What to expect from the 10 teams in F1 2023…in their own words

Toby Miles
McLaren racing director Andrea Stella and Lando Norris. Singapore, September 2022.

Andrea Stella speaks with Lando Norris. Singapore, September 2022.

It’s almost time to put the off-season rumours to bed. Some slight evidence of our F1 2023 challengers’ winter progress is just around the corner.

Lights out is less than two weeks away, with the Bahrain Grand Prix on March 5 following a brief three-day pre-season test at the Round 1 circuit.

While some teams opted for low-key launches that only revealed their liveries in pre-season, the likes of Ferrari were bullish in showing off what they spent the winter grafting to produce.

Each team has faced their own unique challenges in developing a 2023 challenger, but some are sounding more confident about their Bahrain pace than others.

Let’s take a look at the 10 Formula 1 teams’ assessment of their new machines…

Alfa Romeo

The all-conquering, title winning RB18 driven to glory by Max Verstappen immediately became the blueprint for many 2023 cars, and Alfa Romeo are no different.

The Alfa C43 has taken inspiration from Red Bull’s cooling elements in particular, after their Ferrari-supplied power unit became responsible for five of their 10 DNFs.

The C42 started fast but gradually faded – although P6 represented a major step forward. Having made key changes at the rear of their car, Alfa hope to put a greater focus on development through 2023, having been distracted by reliability gremlins last year.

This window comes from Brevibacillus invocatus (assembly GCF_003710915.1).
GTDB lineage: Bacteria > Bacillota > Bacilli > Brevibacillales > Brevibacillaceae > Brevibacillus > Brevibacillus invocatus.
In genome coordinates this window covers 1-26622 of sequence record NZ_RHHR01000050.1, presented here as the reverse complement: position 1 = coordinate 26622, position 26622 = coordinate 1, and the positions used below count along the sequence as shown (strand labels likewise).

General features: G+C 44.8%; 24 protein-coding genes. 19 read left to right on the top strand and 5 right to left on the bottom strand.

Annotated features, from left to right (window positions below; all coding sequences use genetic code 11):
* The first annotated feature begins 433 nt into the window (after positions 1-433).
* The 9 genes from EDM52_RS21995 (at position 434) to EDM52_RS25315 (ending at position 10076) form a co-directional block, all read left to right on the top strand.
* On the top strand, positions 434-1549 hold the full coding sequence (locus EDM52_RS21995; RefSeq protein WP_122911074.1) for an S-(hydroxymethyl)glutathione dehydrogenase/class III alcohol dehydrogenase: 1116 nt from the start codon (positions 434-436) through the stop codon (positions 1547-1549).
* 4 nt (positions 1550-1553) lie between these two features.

“We identified the root cause, and we are confident that this is behind us,” technical director Jan Monchaux said of the power unit struggles at the team’s launch.

“And we also aim, because it’s one of our biggest priorities, to return in terms of reliability to where Sauber was in the years before, when we were among the best. So lessons learned.”


Alpine produced a rapid race car for 2022, one that held-off McLaren in the fight for P4 and looked to have podium capabilities. However, those top-threes never materialised as Fernando Alonso bore the brunt of reliability weaknesses.

The Renault-owned team admitted they took risks sacrificing due-diligence for raw pace in developing their A522’s power unit. That could pay-off this year, with the FIA’s engine freeze in place and only reliability fixes allowed.

Alpine’s PU chief Bruno Famin blamed the water pump for most of last year’s DNFs and claims their solution has had no negative impact on raw pace. He stated: “We are as confident as we can be.”

Renault CEO Luca de Meo added: “Our ambition is to move closer to the top, we are here for the long term, we are here to create a top team.